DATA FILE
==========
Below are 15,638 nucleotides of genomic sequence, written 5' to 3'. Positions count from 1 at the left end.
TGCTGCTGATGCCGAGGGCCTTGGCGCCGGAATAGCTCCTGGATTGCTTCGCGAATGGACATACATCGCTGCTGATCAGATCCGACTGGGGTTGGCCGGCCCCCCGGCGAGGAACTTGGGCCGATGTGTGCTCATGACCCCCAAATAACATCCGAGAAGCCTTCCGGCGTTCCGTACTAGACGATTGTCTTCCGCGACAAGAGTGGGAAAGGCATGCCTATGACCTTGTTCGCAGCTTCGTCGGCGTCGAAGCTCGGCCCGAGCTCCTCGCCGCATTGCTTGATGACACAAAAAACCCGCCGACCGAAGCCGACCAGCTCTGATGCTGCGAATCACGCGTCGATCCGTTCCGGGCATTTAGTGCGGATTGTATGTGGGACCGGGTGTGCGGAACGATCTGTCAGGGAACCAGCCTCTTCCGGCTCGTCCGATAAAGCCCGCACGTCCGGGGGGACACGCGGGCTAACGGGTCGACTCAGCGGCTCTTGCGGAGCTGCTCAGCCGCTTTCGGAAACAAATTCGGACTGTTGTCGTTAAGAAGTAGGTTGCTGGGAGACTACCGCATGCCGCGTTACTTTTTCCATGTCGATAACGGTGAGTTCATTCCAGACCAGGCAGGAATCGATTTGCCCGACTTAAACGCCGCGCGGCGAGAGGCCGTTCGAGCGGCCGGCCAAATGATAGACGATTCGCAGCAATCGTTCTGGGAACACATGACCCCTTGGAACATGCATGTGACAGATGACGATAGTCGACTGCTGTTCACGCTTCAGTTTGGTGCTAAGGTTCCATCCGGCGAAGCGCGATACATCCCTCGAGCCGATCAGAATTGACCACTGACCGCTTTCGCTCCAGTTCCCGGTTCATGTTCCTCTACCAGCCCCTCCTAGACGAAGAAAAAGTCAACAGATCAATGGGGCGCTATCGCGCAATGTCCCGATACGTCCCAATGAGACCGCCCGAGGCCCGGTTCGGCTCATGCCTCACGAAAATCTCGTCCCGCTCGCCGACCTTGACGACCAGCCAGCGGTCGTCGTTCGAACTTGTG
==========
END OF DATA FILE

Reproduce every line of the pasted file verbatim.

Below are 15,638 nucleotides of genomic sequence, written 5' to 3'. Positions count from 1 at the left end.
TGCTGCTGATGCCGAGGGCCTTGGCGCCGGAATAGCTCCTGGATTGCTTCGCGAATGGACATACATCGCTGCTGATCAGATCCGACTGGGGTTGGCCGGCCCCCCGGCGAGGAACTTGGGCCGATGTGTGCTCATGACCCCCAAATAACATCCGAGAAGCCTTCCGGCGTTCCGTACTAGACGATTGTCTTCCGCGACAAGAGTGGGAAAGGCATGCCTATGACCTTGTTCGCAGCTTCGTCGGCGTCGAAGCTCGGCCCGAGCTCCTCGCCGCATTGCTTGATGACACAAAAAACCCGCCGACCGAAGCCGACCAGCTCTGATGCTGCGAATCACGCGTCGATCCGTTCCGGGCATTTAGTGCGGATTGTATGTGGGACCGGGTGTGCGGAACGATCTGTCAGGGAACCAGCCTCTTCCGGCTCGTCCGATAAAGCCCGCACGTCCGGGGGGACACGCGGGCTAACGGGTCGACTCAGCGGCTCTTGCGGAGCTGCTCAGCCGCTTTCGGAAACAAATTCGGACTGTTGTCGTTAAGAAGTAGGTTGCTGGGAGACTACCGCATGCCGCGTTACTTTTTCCATGTCGATAACGGTGAGTTCATTCCAGACCAGGCAGGAATCGATTTGCCCGACTTAAACGCCGCGCGGCGAGAGGCCGTTCGAGCGGCCGGCCAAATGATAGACGATTCGCAGCAATCGTTCTGGGAACACATGACCCCTTGGAACATGCATGTGACAGATGACGATAGTCGACTGCTGTTCACGCTTCAGTTTGGTGCTAAGGTTCCATCCGGCGAAGCGCGATACATCCCTCGAGCCGATCAGAATTGACCACTGACCGCTTTCGCTCCAGTTCCCGGTTCATGTTCCTCTACCAGCCCCTCCTAGACGAAGAAAAAGTCAACAGATCAATGGGGCGCTATCGCGCAATGTCCCGATACGTCCCAATGAGACCGCCCGAGGCCCGGTTCGGCTCATGCCTCACGAAAATCTCGTCCCGCTCGCCGACCTTGACGACCAGCCAGCGGTCGTCGTTCGAACTTGTG